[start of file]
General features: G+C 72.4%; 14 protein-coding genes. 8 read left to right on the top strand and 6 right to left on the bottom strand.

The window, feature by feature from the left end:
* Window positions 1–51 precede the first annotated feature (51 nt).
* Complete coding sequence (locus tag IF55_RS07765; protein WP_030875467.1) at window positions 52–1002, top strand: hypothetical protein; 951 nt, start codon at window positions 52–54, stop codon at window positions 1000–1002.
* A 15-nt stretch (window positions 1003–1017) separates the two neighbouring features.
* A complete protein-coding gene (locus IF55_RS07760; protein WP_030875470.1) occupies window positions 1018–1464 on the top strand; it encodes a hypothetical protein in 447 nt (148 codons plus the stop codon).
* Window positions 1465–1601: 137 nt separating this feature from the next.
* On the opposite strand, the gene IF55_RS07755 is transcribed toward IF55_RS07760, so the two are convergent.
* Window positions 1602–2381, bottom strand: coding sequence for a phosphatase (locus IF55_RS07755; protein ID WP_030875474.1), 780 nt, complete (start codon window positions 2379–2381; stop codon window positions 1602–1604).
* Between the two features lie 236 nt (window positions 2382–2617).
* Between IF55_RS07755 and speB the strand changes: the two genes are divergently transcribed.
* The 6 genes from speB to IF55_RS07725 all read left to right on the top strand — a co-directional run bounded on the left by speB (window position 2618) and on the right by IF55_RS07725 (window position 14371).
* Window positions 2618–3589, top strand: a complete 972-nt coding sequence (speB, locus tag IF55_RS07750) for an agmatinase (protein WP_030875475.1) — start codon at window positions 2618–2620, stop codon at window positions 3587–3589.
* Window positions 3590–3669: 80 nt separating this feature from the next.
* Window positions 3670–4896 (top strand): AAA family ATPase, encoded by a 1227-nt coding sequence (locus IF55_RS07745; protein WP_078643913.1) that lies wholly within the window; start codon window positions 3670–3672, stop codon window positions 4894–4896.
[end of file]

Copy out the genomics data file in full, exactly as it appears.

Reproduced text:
General features: G+C 72.4%; 14 protein-coding genes. 8 read left to right on the top strand and 6 right to left on the bottom strand.

The window, feature by feature from the left end:
* Window positions 1–51 precede the first annotated feature (51 nt).
* Complete coding sequence (locus tag IF55_RS07765; protein WP_030875467.1) at window positions 52–1002, top strand: hypothetical protein; 951 nt, start codon at window positions 52–54, stop codon at window positions 1000–1002.
* A 15-nt stretch (window positions 1003–1017) separates the two neighbouring features.
* A complete protein-coding gene (locus IF55_RS07760; protein WP_030875470.1) occupies window positions 1018–1464 on the top strand; it encodes a hypothetical protein in 447 nt (148 codons plus the stop codon).
* Window positions 1465–1601: 137 nt separating this feature from the next.
* On the opposite strand, the gene IF55_RS07755 is transcribed toward IF55_RS07760, so the two are convergent.
* Window positions 1602–2381, bottom strand: coding sequence for a phosphatase (locus IF55_RS07755; protein ID WP_030875474.1), 780 nt, complete (start codon window positions 2379–2381; stop codon window positions 1602–1604).
* Between the two features lie 236 nt (window positions 2382–2617).
* Between IF55_RS07755 and speB the strand changes: the two genes are divergently transcribed.
* The 6 genes from speB to IF55_RS07725 all read left to right on the top strand — a co-directional run bounded on the left by speB (window position 2618) and on the right by IF55_RS07725 (window position 14371).
* Window positions 2618–3589, top strand: a complete 972-nt coding sequence (speB, locus tag IF55_RS07750) for an agmatinase (protein WP_030875475.1) — start codon at window positions 2618–2620, stop codon at window positions 3587–3589.
* Window positions 3590–3669: 80 nt separating this feature from the next.
* Window positions 3670–4896 (top strand): AAA family ATPase, encoded by a 1227-nt coding sequence (locus IF55_RS07745; protein WP_078643913.1) that lies wholly within the window; start codon window positions 3670–3672, stop codon window positions 4894–4896.